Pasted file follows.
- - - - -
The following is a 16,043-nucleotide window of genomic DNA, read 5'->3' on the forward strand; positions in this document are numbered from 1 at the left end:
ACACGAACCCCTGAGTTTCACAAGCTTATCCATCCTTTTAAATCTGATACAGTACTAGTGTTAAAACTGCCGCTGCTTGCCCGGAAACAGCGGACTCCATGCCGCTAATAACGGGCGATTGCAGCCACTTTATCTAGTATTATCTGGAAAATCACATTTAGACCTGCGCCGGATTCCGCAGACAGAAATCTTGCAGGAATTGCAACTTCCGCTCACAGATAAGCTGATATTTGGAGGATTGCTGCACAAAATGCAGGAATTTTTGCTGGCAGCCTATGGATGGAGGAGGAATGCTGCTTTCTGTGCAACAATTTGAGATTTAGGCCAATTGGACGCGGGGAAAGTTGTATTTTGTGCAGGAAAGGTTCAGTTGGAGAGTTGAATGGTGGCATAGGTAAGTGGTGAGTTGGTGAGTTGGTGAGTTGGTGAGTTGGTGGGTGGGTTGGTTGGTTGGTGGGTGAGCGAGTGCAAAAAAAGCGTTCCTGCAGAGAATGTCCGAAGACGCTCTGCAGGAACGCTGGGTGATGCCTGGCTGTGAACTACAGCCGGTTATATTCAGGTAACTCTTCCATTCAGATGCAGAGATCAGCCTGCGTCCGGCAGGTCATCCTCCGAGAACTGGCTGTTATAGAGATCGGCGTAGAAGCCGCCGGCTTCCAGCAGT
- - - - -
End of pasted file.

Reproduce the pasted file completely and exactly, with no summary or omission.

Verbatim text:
The following is a 16,043-nucleotide window of genomic DNA, read 5'->3' on the forward strand; positions in this document are numbered from 1 at the left end:
ACACGAACCCCTGAGTTTCACAAGCTTATCCATCCTTTTAAATCTGATACAGTACTAGTGTTAAAACTGCCGCTGCTTGCCCGGAAACAGCGGACTCCATGCCGCTAATAACGGGCGATTGCAGCCACTTTATCTAGTATTATCTGGAAAATCACATTTAGACCTGCGCCGGATTCCGCAGACAGAAATCTTGCAGGAATTGCAACTTCCGCTCACAGATAAGCTGATATTTGGAGGATTGCTGCACAAAATGCAGGAATTTTTGCTGGCAGCCTATGGATGGAGGAGGAATGCTGCTTTCTGTGCAACAATTTGAGATTTAGGCCAATTGGACGCGGGGAAAGTTGTATTTTGTGCAGGAAAGGTTCAGTTGGAGAGTTGAATGGTGGCATAGGTAAGTGGTGAGTTGGTGAGTTGGTGAGTTGGTGAGTTGGTGGGTGGGTTGGTTGGTTGGTGGGTGAGCGAGTGCAAAAAAAGCGTTCCTGCAGAGAATGTCCGAAGACGCTCTGCAGGAACGCTGGGTGATGCCTGGCTGTGAACTACAGCCGGTTATATTCAGGTAACTCTTCCATTCAGATGCAGAGATCAGCCTGCGTCCGGCAGGTCATCCTCCGAGAACTGGCTGTTATAGAGATCGGCGTAGAAGCCGCCGGCTTCCAGCAGT